Seeing Tourism Transformations in Europe Through Algorithmic, Techno-Political and City-Regional Lenses
Calzada, I. (2020), Seeing Tourism Transformations in Europe through Algorithmic, Techno-Political and City-Regional Lenses, In Transforming Tourism: Regional Perspectives on a Global Phenomenon. ISBN: 978-90-826321-0-1. doi:10.13140/RG.2.2.33522.45769/1.
70 Pages Posted: 19 Jan 2019
Date Written: April 9, 2020
In light of the recent ‘tourism-phobia’, there is a need to better understand how tourism could be transformed through new business and social models. Attempts have been made, for example, to identify which experimental tourism models would align with the United Nations (UN) Sustainable Development Goals (SDGs). Nonetheless, research remains scant and the policy paradigm slightly out of date. With the pervasive proliferation of tourism services provided by big tech multinationals such as AirBnB and Uber and the rapid algorithmic disruption of the so-called “sharing economy” paradigm, several European cities and regions are seeking to mitigate the negative side-effects caused by “platform capitalism” in their neighborhoods and local communities. These side-effects include gentrification, privatization of public space, inherent conflicts between visitors/tourists and residents/locals, environmental damage, and precarious working conditions, among others. Thus, this paper explores why tourism in Europe requires new business and social models to neutralise this algorithmic disruption and modify the extractivist neoliberal logic in tourism to develop new, transformative, techno-political, bottom-up, and networked strategies stemming from the city-regional realm. Against the backdrop of the General Data Protection Regulation (GDPR) in the EU that has recently taken effect on 25 May 2018, this paper argues that a new, transformative, tourism paradigm could emerge from the European political left. The push of the city-regional resurgence beyond established nation-states could enable grassroots and institutional tourism initiatives to take the lead and coordinate a political response to achieve further sustainable, equitable, and, ultimately, democratic technological sovereignty in diverse localities through Europe. In conclusion, this paper posits city-regional, bottom-up, and networked dynamics characterised by the GDPR as an opportunity to establish a new techno-political paradigm in tourism by overcoming data and algorithmic extractivist practices.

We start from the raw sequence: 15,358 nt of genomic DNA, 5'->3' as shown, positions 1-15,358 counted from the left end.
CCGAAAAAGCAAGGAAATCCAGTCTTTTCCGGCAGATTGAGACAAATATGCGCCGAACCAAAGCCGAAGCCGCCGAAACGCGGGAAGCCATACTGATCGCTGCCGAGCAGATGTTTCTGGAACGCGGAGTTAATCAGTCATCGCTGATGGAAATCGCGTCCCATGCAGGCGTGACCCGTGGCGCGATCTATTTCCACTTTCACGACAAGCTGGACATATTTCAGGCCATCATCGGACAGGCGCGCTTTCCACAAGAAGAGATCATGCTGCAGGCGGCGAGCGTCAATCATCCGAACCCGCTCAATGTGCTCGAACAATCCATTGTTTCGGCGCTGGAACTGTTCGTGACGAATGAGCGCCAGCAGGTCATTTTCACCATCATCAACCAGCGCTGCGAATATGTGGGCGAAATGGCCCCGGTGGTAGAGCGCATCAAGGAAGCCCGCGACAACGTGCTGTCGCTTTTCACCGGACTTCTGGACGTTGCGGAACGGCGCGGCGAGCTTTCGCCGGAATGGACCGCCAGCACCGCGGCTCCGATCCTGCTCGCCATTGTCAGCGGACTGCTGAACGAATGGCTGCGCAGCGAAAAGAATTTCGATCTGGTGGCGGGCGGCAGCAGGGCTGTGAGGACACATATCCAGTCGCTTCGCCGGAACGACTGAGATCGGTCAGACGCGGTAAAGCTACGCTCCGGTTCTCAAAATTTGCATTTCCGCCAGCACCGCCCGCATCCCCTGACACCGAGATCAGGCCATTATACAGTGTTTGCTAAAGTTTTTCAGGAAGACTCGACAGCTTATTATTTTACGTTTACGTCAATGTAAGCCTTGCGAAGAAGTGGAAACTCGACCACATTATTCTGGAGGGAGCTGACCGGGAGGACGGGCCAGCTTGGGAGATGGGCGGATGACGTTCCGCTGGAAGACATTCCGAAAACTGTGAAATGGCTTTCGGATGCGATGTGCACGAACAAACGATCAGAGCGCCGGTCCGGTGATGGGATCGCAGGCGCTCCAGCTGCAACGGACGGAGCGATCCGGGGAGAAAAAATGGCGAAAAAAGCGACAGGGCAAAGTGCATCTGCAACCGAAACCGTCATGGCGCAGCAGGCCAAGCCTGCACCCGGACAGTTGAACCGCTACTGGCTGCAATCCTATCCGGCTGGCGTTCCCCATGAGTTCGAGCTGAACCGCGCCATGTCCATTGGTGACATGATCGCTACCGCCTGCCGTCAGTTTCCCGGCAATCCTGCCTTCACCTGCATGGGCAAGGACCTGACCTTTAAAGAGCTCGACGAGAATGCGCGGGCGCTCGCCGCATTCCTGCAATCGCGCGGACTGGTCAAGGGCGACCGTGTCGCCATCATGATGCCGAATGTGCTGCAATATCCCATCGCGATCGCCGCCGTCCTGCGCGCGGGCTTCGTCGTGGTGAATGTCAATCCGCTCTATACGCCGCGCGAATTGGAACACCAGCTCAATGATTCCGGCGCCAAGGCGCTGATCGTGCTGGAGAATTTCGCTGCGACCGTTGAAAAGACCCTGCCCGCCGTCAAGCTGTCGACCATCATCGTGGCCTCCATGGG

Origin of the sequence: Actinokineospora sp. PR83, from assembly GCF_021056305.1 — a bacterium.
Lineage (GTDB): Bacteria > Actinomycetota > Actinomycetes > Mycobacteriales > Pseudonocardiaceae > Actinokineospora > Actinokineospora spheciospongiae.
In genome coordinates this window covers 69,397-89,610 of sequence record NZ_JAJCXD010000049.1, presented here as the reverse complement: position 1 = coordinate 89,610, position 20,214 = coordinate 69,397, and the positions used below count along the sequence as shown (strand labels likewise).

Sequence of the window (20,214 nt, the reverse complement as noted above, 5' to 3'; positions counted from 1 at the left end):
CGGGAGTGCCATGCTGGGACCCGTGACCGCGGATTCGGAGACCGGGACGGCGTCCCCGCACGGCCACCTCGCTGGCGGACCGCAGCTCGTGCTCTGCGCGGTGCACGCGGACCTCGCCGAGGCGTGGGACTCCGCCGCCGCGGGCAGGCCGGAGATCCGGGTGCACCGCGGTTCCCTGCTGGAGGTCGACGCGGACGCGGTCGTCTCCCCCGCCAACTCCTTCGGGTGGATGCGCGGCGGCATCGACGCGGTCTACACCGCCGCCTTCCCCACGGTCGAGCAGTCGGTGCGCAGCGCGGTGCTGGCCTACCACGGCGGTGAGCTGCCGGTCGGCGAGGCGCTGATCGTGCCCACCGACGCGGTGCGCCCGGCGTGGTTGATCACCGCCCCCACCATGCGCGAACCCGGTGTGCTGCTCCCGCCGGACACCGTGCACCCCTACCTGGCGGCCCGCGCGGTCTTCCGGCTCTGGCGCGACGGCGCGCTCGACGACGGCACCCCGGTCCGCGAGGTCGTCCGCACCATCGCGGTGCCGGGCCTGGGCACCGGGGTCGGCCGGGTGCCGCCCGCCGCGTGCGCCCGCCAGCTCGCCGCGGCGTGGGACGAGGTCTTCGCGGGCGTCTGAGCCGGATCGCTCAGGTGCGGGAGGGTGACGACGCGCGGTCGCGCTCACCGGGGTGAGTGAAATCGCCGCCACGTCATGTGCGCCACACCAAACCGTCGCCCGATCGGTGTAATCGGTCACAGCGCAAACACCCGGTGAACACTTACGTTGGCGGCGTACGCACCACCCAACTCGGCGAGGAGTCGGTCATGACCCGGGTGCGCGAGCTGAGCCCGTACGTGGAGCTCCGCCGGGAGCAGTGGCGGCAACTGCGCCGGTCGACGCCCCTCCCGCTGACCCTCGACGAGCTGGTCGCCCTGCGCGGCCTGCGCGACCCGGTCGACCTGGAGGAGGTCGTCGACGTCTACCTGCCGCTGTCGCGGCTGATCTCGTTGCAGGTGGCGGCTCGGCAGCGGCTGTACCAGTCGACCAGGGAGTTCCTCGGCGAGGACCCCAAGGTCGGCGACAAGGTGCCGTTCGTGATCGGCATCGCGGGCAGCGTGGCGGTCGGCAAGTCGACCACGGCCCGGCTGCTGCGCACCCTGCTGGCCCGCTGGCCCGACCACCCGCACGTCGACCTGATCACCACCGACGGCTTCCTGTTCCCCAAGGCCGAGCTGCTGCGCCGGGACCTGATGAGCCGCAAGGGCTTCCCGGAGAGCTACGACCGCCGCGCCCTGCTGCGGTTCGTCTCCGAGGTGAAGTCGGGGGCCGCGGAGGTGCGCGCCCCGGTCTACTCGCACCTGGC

Keywords: tourism-phobia, GDPR, Urban Transformations, Techno-politics, Algorithmic Disruption, Tourism Extractivism, Sharing Economy, Platform Capitalism, Platform Co-operativisim, Technological Sovereignty, Big Data, Smart Cities, Artificial Intelligence, City-Regions, Europe, Tourism
JEL Classification: O35, O36, P25, P26, R58, Z3, Z30, Z31, Z32, Z33, Z38, Z39, Q01, P16, O33, L98, L26, J54,
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